writing up another LPN for med error - page 2

First off, let me say that I hated to have to write up another co-worker for a med error but I feel it was my job and obligation. I mean, isn't our work to protect our patients??? I say this because... Read More

  1. by   txspadequeenRN
    do you not have stock mvi as well. because if i have a patient on a vit and get it out of regular stock then find out they have their own ...i'm not putting it back...

    Quote from luvmy2angels
    first off, let me say that i hated to have to write up another co-worker for a med error but i feel it was my job and obligation. i mean, isn't our work to protect our patients??? i say this because when i handed the med error paper to my supervisor i could tell she was a little "peeved" that i had done it. the error was nothing serious, my resident was scheduled to start a multi-vitamin and the other nurse had signed off as giving it for 3 days in a row, however when i returned to work the box was unopened and the # of pills in the box was the # that was delivered. in my opinion, even though it was just a vitamin it was still prescribed my the doctor and should have been given, signing off for any med that isn't actually given is a med error, or am i completely off my rocker???
  2. by   txspadequeenRN
    i think she works in ltc if she double checked meds with another nurse she would be there until christmas.. she probably has 30-40 patients with 10-15 pills a piece. ltc is different than the hospital environment..

    Quote from danissa
    .just curious, do you not need two staff to check drugs prior to administration?? two trained staff have to check everything for our babies, from iv's to even vits, both have to check the meds, and the name bands etc! for iv's, we check the prescribed dosage from our drug formulary prior to making them up and giving them.
  3. by   loricatus
    Wouldn't you have wanted another nurse to come to you to question what seems a discrepancy before writing you up; or, have given you the chance to report an error yourself?

    It was not if it was matter of life and death; and, rather than taking a judgemental stance, an inquisitive one would have been more appropriate. All you have done is set yourself up to be watched for the first seemingly looking error that can be reported, and, have contributed to a retaliatory working environment rather than a cooperative one. IMO this is where the toxic work environment gets it initial flame. Do you not know the old saying about "divide and conquer"?
    Last edit by loricatus on Apr 25, '07
  4. by   GooeyRN
    I would have asked the other nurse about it first. How would I know if she didn't take a MVI from another drawer or documed or stock bottle or somewhere else? I don't write someone up unless I am POSITIVE there was an error. I actually only did 2 write ups in my time of nursing, and both I was involved in.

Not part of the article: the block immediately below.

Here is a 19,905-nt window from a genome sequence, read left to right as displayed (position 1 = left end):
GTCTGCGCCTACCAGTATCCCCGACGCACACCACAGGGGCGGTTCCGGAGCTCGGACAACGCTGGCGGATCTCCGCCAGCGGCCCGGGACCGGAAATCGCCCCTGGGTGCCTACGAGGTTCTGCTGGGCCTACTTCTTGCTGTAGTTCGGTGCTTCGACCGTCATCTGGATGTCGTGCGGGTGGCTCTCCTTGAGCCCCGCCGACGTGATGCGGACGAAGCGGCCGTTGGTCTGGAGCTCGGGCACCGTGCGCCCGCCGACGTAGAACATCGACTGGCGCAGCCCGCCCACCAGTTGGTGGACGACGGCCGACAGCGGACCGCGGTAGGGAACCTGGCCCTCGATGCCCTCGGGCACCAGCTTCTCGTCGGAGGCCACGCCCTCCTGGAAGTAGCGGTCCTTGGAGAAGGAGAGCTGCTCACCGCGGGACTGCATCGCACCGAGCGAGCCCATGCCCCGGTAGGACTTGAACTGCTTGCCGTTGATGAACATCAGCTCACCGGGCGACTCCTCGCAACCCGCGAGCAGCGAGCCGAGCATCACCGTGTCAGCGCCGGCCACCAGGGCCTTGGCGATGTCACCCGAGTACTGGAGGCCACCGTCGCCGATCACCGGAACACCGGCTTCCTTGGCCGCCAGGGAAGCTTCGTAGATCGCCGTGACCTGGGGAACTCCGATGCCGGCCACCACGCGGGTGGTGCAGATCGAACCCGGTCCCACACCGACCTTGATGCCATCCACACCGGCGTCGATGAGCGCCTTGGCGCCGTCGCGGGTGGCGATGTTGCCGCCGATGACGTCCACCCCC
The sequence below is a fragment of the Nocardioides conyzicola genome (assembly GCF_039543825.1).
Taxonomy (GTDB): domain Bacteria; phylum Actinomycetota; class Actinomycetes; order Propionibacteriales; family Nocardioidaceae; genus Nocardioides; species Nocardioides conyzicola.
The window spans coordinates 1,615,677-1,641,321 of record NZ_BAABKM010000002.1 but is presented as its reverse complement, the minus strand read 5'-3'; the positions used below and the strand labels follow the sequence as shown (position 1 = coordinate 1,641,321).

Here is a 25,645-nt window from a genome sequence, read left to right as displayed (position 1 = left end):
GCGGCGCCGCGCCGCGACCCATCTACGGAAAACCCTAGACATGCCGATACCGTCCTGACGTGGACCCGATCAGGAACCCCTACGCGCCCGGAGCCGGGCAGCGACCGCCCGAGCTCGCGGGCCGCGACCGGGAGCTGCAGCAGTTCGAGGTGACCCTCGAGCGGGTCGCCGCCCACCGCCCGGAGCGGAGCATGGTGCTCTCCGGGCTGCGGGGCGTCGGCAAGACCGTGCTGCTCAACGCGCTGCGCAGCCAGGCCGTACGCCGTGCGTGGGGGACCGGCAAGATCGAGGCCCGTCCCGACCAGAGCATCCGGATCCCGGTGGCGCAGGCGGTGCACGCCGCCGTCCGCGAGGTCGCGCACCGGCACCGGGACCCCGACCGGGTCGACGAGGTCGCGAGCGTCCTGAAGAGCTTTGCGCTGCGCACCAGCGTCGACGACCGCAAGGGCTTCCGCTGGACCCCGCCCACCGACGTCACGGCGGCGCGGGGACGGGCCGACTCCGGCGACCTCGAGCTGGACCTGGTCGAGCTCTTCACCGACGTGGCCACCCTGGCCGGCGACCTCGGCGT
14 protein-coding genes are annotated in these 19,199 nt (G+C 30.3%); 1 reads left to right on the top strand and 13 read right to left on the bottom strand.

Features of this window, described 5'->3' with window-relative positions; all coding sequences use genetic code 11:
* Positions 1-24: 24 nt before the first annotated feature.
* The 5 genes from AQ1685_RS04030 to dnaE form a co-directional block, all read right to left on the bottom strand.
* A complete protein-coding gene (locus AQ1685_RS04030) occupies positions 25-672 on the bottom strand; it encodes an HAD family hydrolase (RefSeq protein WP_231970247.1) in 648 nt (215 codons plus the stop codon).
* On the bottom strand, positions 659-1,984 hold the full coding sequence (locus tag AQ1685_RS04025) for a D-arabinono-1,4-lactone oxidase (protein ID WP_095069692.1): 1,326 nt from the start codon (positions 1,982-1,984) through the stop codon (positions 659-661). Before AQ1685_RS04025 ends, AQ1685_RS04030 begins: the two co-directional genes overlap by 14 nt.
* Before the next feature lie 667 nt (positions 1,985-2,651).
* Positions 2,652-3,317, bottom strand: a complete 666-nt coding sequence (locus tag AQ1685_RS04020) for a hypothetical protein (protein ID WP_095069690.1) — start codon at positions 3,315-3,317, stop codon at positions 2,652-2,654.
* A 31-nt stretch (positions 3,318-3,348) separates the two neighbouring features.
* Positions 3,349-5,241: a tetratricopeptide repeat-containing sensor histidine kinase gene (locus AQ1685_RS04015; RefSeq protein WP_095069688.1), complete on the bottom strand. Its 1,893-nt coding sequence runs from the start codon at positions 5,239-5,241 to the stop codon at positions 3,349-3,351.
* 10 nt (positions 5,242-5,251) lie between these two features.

5. by   TazziRN
    Quote from walk6miles
    I am really offended by your miserably negative way of handling what you, her coworker (not her supervisor) deem as this nurse's poor handling of medication distribution to patients. Here is my first criticism: you are one LPN writing up another LPN - why the distinction? You are a nurse; she is a nurse - if you worked with me (an RN), I would NEVER make that distinction - I don't discriminate against LPNs.

    Second criticism: why didn't you sit down with this nurse and share your concerns? Instead you go off behind her back and spread more ill feelings (see your statement: "complaints filed by others..."). The whole thing with nursing is TEAM WORK.... we have had several nurses who needed a friendly hand to get into the swing of things... if you spend time supporting her instead of backstabbing her,you might find that she will trust you and ask for your help.

    You even criticize your supervisor for her lack of experience. I really wouldn't want to work around someone who holds everyone else up for ridicule.

    Should you have written up the error - did you speak with the nurse about the vitamin bottle and give her a chance to explain? Did you share your suspicions with her? Did you give her a chance?
    If the OP offended you then it looks like it doesn't take much to offend you. The OP did not come on here proudly bragging about what she had done, she came on here to share and ask if she had done the right thing. You just whacked her across the head and (in your own words) criticized her!

    I sort of agreed with the others about how she could have handled it differently, then I read her second post on the subject: it was a new med order so there was no excuse to have an unopened box, and she did go to someone else....her supervisor. Sounds like she got poor guidance, so she did what she thought was the next best thing.

    And we don't know about the other LVN, maybe she's not approachable. Maybe saying something to her directly would have been the worst choice....we don't know that. The OP did not tell us what the other nurse's personality is like.
  6. by   pkapple
    an incident report or variance is to alert the facility of actual or potential occurrences that may or may not cause harm to a patient.
    if meds were not given or given inncorrectly--write the report
    if a nurse fraudulently documents in medical records--question her if you want, but you must notify the management, in Fl if you know of fraud and don't follow chain of command the state will fault you and the original nurse with both licenses in jepordy.

    The biggest issue I see here is signing a med as given that was not. Med error--missed med or wrong time/route/pt etc.
  7. by   Larry in Florida
    Quote from luvmy2angels
    I actually did take this to my supervisor first and she didn't know what to do about it, (she is relativley new). she said write it out and give it to dayshift to investigate, i didn't want to do that because it didn't happen on dayshift.